SMHS Class of ’63 Celebrates 50th Anniversary
Barbara Kadell, M.D. ’63, and D. Gareth Wootton, M.D. ’63, met during their first week of medical school. As anatomy lab partners, Wooten recalls the pair got to know one another over their cadaver rather than dinner and drinks. The couple never dated during medical school but remained the best of friends. Wootton described Kadell as “so beautiful and smart; it was starling.” Two weeks before graduation, Kadell and Wootton realized their time together looked to be drawing to a close. Wootton decided to ask Kadell the unimaginable; give up her internship at the University of Michigan Medical School and follow him to Salt Lake City. She did.
Celebrating their 50th wedding anniversary, the couple joined their classmates for a weekend of reconnecting and reminiscing that began at a special luncheon honoring alumni from the George Washington University School of Medicine and Health Sciences (SMHS) Class of ’63 during Alumni Weekend, Sept. 27–29.
Greeting alumni, Jeffrey S. Akman, M.D. ’81, RESD ’85, Bloedorn Chair of Administrative Medicine, vice president for Health Affairs and dean of SMHS, thanked them for their philanthropy and continued commitment to the GW community.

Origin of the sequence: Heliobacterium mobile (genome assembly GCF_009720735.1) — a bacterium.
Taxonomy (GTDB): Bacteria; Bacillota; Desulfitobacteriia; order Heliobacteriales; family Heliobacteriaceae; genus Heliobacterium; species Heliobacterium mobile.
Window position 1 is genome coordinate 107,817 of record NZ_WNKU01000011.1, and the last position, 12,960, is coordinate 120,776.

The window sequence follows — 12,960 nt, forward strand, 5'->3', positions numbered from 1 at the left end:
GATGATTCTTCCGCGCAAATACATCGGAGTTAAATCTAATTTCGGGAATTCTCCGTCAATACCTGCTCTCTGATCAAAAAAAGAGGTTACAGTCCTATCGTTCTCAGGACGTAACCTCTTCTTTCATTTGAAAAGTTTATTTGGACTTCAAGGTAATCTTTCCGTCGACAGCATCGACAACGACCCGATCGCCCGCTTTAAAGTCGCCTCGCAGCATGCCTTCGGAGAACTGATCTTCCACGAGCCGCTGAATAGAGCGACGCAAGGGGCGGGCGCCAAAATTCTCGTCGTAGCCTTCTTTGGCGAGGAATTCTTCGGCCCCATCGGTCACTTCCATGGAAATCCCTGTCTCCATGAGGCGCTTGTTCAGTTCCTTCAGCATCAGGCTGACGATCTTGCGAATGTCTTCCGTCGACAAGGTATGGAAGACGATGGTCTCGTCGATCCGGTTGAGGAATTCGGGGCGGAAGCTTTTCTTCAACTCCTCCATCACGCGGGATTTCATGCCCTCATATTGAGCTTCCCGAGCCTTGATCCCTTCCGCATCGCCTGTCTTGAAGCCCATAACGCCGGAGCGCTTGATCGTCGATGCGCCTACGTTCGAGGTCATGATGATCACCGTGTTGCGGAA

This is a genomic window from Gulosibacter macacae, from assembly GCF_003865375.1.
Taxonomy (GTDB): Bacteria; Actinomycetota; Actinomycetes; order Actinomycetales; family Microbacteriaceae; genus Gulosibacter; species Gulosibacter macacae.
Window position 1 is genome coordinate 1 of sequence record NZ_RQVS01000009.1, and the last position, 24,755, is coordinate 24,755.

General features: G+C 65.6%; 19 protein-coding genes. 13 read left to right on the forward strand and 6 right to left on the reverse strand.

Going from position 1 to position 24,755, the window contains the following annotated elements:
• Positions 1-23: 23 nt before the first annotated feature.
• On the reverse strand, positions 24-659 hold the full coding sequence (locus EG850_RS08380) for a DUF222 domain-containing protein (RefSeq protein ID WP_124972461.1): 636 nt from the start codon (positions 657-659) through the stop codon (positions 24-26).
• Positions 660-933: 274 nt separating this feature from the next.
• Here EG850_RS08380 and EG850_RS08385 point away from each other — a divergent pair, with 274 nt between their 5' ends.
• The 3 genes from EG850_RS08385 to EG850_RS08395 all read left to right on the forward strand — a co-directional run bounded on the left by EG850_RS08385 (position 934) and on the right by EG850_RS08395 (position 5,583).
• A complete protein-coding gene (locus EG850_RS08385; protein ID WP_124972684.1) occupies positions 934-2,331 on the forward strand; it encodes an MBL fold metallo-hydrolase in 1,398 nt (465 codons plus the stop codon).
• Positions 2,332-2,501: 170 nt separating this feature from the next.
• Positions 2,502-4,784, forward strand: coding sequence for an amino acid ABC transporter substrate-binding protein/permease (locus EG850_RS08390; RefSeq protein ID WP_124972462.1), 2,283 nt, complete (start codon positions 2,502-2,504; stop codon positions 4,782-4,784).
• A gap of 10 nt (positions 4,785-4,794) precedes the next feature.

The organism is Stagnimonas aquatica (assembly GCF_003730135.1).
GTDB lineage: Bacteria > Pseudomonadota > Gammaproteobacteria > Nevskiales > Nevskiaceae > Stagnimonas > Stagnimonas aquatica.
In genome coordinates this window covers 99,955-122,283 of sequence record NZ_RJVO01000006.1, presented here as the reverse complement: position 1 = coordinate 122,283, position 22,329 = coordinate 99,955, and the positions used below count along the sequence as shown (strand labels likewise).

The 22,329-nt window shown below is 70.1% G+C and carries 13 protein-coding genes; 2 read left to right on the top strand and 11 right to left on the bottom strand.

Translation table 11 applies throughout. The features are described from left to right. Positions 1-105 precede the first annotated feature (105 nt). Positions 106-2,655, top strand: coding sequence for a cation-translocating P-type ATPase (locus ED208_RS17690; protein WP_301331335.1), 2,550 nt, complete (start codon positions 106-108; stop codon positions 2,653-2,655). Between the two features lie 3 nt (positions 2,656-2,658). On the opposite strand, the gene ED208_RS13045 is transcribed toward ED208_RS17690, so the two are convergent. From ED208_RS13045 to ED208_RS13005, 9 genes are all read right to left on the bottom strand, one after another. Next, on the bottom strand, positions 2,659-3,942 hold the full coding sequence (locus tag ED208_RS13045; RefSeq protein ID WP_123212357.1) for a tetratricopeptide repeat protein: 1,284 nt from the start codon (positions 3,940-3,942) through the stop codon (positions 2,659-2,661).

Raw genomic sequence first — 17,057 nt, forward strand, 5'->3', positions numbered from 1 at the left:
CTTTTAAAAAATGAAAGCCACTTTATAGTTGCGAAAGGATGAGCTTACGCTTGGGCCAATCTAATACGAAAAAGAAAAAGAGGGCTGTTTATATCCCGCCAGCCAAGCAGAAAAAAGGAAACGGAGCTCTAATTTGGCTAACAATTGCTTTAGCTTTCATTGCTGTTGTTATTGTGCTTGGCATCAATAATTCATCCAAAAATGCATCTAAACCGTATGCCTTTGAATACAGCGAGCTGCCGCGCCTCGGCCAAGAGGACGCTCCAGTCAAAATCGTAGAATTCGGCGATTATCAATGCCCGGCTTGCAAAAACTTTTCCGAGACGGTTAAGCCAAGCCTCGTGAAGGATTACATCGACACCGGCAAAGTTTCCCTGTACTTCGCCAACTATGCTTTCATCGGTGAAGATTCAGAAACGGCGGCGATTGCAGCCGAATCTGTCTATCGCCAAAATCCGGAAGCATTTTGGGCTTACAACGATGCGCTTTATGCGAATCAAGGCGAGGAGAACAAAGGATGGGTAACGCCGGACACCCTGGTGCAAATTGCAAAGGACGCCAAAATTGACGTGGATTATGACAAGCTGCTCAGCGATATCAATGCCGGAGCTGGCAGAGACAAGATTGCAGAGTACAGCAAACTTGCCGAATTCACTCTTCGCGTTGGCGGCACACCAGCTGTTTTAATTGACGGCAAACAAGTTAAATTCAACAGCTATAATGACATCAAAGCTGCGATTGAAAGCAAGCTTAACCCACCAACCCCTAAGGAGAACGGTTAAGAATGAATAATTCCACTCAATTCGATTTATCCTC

The Class of ’63, as well as returning alumni who had already reached their golden-anniversary milestone, were inducted into the H Street Society, which commemorates the medical school’s home prior to 1973, at 1335 H St., N.W. “Last year we created the H Street Society to help our alumni stay connected to the school,” said Akman.
“At the heart of GW medical school remains our outstanding commitment to clinical education and training,” said Akman. “It has been our school’s hallmark throughout the years.” Talking about recent medical graduates, Akman said that “our graduates go on to terrific residencies and make a difference in the lives of their patients and the communities in which they live. They continue our legacy.” Later, Akman invited each alumnus to share their favorite memories from medical school.
Performing in Follies, a time-honored tradition where students perform parodies, skits, and choreographed dance numbers, was a favorite medical school memory for many in attendance, including Jose N. Pou, M.D. ‘63. Pou recalled playing the bongos during a reenactment of West Side Story. “I was in my first year and we were learning to do medical examinations,” said Pou. “I began to examine the patient and my professor said to me, “I hope you examine this patent better than you played those bongos.”
David H. Goodman, M.D. ’63, never really left SMHS. A current part-time faculty member, Goodman fondly remembers his classmates and professors. “My favorite memories were carpooling with my friends and Follies,” recalls Goodman. Reflecting on his current students, Goodman described them as an enthusiastic group with a great love for medicine. Goodman’s only regret is “that my students won’t have the time to spend with their patients that we did.”